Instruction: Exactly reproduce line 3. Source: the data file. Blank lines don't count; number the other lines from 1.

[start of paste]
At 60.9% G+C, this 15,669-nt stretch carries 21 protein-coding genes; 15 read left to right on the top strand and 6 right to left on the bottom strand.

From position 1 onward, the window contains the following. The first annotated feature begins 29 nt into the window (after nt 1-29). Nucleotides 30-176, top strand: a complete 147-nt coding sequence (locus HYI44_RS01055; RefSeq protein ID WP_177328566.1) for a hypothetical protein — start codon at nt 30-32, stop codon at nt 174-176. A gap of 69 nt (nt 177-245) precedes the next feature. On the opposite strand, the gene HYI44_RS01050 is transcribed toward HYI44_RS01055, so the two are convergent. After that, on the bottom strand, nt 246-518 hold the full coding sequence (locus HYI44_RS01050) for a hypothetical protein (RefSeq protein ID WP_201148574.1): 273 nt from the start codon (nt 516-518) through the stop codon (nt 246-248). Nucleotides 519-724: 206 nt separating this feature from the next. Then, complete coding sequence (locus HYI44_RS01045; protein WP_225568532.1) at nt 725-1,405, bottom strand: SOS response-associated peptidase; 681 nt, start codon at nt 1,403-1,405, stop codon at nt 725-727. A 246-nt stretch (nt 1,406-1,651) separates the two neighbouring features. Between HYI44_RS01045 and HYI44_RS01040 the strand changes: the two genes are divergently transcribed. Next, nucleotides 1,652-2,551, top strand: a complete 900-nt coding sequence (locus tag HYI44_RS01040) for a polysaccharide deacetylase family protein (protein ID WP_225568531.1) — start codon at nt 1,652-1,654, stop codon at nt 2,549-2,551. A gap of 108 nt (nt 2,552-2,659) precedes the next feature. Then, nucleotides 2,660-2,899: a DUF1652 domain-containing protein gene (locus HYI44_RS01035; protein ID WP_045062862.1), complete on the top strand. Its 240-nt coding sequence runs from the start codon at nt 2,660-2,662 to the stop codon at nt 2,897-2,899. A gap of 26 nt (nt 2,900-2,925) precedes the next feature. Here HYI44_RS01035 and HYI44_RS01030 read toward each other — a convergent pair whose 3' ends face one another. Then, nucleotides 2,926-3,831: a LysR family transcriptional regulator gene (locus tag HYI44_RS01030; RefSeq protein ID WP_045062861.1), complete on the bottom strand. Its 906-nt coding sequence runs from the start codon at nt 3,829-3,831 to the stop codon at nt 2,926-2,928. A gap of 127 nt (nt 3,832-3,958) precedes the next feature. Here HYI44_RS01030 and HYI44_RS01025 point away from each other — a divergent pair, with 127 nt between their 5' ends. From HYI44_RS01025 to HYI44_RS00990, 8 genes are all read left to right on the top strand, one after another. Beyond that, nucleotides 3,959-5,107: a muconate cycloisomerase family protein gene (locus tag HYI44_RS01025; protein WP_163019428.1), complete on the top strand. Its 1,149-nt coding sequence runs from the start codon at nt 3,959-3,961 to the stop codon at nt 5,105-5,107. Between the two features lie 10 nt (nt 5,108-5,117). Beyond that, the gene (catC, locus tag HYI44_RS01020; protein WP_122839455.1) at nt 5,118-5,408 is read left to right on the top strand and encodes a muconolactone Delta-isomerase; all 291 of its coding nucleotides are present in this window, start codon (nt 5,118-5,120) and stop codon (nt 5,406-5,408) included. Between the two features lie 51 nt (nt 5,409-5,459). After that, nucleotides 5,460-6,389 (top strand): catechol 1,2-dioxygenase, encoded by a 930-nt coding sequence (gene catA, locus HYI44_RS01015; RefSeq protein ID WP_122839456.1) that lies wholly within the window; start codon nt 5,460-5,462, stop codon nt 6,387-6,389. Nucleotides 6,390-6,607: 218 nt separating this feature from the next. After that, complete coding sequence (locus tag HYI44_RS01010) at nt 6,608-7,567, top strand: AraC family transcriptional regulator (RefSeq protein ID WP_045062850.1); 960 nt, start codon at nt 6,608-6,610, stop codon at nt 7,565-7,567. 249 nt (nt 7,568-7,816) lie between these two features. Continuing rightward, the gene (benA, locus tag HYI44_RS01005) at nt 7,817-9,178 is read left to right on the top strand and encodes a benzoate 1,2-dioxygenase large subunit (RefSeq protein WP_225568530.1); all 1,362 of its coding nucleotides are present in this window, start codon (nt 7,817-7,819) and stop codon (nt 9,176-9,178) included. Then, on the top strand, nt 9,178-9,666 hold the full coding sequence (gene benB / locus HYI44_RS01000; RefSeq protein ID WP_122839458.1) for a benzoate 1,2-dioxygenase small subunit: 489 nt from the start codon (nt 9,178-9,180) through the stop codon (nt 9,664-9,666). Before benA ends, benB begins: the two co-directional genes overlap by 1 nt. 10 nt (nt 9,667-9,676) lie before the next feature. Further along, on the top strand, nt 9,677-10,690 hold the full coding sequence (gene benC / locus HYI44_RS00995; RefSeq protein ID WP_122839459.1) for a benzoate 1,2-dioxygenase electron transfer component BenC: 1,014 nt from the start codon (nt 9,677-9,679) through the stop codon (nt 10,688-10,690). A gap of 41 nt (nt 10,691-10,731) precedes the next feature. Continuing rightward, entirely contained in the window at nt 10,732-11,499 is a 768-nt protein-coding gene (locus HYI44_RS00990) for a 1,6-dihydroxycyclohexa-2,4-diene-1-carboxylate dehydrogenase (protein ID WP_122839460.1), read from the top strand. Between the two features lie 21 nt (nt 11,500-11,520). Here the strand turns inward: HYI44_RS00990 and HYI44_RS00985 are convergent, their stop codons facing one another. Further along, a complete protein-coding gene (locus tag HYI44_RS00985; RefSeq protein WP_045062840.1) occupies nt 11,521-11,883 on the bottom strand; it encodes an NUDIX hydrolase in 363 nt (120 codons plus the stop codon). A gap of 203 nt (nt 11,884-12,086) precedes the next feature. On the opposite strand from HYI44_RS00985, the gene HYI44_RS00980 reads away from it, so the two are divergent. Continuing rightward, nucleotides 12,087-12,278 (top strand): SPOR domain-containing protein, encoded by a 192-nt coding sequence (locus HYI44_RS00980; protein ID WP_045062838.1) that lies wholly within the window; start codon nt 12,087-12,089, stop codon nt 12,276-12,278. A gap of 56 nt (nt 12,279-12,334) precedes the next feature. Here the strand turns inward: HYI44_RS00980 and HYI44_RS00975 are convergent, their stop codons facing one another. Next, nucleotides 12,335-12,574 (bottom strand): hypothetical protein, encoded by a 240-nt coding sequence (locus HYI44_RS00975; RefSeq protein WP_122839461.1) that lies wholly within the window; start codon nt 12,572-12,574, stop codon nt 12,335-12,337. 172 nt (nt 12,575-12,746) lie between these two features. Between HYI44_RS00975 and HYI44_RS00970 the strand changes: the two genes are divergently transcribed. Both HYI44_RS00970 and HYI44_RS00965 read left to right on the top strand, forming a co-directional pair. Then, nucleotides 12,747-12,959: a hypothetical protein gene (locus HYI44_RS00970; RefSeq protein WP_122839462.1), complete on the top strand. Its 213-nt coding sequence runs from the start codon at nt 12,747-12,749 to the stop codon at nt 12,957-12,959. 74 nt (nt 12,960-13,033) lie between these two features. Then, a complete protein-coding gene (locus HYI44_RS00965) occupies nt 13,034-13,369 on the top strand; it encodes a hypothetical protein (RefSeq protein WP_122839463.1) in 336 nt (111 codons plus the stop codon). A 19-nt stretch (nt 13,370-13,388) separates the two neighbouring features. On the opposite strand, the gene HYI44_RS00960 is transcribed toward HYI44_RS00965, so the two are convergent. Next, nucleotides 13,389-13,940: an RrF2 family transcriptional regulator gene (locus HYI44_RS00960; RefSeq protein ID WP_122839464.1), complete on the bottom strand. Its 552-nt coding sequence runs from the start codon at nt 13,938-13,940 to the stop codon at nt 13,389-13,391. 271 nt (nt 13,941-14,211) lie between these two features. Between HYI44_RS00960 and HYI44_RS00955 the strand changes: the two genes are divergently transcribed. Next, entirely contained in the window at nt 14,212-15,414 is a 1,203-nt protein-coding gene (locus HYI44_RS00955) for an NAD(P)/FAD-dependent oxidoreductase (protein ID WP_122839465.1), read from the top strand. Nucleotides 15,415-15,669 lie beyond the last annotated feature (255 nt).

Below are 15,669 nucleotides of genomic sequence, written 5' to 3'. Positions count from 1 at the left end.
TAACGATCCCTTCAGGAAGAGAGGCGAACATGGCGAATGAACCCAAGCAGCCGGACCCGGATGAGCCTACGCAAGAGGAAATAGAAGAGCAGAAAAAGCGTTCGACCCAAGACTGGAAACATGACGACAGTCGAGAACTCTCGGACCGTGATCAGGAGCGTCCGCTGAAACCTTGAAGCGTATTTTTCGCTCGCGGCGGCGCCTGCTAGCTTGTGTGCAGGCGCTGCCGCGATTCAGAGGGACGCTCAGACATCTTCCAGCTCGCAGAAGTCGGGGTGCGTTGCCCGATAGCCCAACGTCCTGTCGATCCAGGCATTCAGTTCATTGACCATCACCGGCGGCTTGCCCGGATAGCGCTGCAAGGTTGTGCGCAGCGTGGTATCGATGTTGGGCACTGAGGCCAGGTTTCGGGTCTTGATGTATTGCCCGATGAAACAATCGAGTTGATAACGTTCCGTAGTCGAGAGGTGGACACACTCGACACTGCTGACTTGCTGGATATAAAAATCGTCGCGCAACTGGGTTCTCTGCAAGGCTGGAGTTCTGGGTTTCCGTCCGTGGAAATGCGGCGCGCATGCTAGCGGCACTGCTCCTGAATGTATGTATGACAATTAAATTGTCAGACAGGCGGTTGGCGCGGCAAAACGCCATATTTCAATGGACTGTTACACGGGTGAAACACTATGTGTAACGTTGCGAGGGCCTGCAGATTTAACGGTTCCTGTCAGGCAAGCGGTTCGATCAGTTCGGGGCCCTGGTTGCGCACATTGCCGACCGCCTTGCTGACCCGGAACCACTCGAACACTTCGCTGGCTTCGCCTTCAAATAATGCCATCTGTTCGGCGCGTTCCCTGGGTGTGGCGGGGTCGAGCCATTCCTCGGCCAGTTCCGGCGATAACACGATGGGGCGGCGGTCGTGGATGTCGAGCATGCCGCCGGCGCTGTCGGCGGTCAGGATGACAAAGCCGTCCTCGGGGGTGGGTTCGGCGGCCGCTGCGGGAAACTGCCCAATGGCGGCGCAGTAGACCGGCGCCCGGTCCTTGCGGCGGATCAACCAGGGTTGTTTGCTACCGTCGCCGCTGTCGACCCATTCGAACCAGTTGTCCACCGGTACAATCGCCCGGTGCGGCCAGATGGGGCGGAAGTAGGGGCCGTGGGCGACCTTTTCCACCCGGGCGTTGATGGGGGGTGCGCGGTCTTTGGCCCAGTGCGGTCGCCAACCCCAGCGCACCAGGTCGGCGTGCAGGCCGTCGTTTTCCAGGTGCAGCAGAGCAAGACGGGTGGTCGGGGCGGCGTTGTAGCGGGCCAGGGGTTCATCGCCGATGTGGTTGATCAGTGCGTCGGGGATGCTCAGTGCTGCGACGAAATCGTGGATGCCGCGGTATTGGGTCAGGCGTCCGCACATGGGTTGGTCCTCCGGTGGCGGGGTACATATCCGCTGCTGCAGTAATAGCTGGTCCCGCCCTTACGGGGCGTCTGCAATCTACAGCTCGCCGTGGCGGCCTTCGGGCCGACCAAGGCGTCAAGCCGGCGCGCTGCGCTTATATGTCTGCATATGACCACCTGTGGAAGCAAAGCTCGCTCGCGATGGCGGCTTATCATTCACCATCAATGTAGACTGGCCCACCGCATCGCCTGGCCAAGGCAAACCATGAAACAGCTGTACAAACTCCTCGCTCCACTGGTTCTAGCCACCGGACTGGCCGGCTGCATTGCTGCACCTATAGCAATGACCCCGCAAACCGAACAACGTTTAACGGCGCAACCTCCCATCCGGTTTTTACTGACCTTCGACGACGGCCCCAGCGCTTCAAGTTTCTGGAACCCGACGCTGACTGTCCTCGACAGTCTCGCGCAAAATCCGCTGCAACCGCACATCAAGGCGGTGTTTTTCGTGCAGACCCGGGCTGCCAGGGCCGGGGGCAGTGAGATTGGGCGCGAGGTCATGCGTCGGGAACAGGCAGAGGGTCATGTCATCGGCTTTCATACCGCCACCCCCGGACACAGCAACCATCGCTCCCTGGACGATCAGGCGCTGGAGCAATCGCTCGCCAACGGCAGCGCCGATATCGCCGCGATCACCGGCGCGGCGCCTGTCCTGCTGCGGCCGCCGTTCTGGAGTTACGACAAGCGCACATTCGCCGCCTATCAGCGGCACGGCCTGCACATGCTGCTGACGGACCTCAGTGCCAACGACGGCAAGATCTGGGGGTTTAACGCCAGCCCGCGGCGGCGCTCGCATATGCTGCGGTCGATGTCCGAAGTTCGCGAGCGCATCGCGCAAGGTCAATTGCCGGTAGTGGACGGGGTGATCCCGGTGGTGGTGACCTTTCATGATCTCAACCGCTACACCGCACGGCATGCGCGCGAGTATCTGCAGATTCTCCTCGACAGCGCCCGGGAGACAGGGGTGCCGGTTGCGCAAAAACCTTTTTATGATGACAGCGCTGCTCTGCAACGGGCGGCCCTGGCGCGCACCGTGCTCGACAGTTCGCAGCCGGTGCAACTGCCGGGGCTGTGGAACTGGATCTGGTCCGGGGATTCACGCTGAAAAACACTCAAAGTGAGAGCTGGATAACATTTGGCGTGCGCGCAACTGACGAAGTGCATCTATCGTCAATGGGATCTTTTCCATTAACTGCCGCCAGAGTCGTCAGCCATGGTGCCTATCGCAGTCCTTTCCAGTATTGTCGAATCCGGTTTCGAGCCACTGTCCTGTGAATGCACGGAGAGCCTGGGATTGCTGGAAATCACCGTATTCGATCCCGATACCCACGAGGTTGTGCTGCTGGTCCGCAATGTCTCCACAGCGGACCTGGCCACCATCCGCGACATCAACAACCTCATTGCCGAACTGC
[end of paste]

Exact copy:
Below are 15,669 nucleotides of genomic sequence, written 5' to 3'. Positions count from 1 at the left end.